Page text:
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Kellogg’s claims it’s committed to climate change, again

September 29, 2011

Today, in their Michigan Loves Manufacturing e-blast, MiBiz included what appeared to be a story entitled, “Kellogg Company recognized for commitment to addressing climate change, named to Carbon Disclosure Leadership Index.”

When you click on this headline it doesn’t take you to a MiBiz story. The link takes you to a Kellogg’s Media Release from the company’s PR department.

The media release talks about how the Carbon Disclosure Project gave the Battle Creek Company a high mark in their reporting on carbon emissions. The Media Release also states, “Kellogg is committed to reducing its energy use, greenhouse gas (GHG) emissions and water use by 15 to 20 percent by 2015.”

While this announcement may seem noble in the eyes of some, carbon emissions must be reduced by at least 80% of current levels by 2050 on a planetary scale in order for humanity to avoid a point of no return on global warming. Kellogg’s doesn’t seem to be making a big enough effort for that to happen, which really isn’t their intent.

Kellogg’s, like all corporations are primarily motivated by profit and perpetual growth. One of the tools they use to expand profits and distribution of products is to present themselves as being “Green” or “sustainable.” However, these are just smart marketing tools but don’t carrying any weight in actually making change towards reducing carbon emissions and avoiding climate catastrophe.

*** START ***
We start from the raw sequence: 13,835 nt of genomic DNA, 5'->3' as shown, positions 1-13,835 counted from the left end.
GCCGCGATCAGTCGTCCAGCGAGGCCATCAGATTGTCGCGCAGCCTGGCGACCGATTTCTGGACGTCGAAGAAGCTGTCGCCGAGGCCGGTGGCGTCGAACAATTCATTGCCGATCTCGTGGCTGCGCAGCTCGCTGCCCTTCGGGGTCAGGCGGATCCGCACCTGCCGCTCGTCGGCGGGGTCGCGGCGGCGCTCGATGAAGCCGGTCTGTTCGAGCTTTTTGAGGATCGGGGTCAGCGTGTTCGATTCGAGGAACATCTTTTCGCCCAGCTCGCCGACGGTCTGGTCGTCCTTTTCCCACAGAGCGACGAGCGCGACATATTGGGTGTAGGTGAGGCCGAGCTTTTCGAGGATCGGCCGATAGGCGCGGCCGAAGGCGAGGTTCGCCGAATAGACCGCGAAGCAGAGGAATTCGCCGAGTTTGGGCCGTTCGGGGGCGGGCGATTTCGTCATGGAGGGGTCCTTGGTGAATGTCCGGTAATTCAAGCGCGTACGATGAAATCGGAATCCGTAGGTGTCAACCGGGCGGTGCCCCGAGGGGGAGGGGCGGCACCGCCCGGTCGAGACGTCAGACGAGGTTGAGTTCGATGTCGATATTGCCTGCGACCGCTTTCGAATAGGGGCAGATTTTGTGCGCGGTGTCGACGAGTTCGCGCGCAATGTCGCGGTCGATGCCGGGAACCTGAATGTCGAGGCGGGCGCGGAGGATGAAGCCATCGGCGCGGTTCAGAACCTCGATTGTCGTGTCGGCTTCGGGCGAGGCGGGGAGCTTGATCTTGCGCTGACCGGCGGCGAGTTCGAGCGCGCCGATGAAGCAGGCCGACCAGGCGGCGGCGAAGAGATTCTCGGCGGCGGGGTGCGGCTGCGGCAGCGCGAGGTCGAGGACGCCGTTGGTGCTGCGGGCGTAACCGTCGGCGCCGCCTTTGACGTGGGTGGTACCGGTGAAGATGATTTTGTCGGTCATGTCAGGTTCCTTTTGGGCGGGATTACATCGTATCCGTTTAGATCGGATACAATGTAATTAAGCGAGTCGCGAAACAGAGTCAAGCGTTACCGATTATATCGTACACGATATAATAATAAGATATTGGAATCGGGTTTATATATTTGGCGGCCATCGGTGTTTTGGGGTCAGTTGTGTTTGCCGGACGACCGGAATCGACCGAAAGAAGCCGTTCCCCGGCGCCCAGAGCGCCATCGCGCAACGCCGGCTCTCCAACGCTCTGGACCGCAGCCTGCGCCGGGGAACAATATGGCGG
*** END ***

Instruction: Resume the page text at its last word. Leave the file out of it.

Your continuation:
The Carbon Disclosure Project (CDP) also plays a role in perpetuating the notions that companies can continue to make huge profits, expand their operations and still be “sustainable.” This was the message of an international business conference that CDP hosted earlier this month, with the message “Forging Sustainable, Profitable Business Growth.”

This kind of deception is rampant within the corporate world and Kellogg has been participating in this kind of deceit for some time. In March we ran a story looking at their claims to sustainable palm oil use, where they we touting their certification from the Roundtable on Sustainable Palm Oil. However, numerous environmental groups such as Friends of the Earth and Rainforest Action Network have challenged this so-called certification process and exposed this business roundtable as fundamentally a front group for agribusiness and their desire to be seen as ecologically responsible.

Kellogg’s claim to be taking action on climate change is just as deceitful and ultimately is a false solution. Does the cereal company really expect us to think that peddling sugar-laden products to kids can ever be sustainable?

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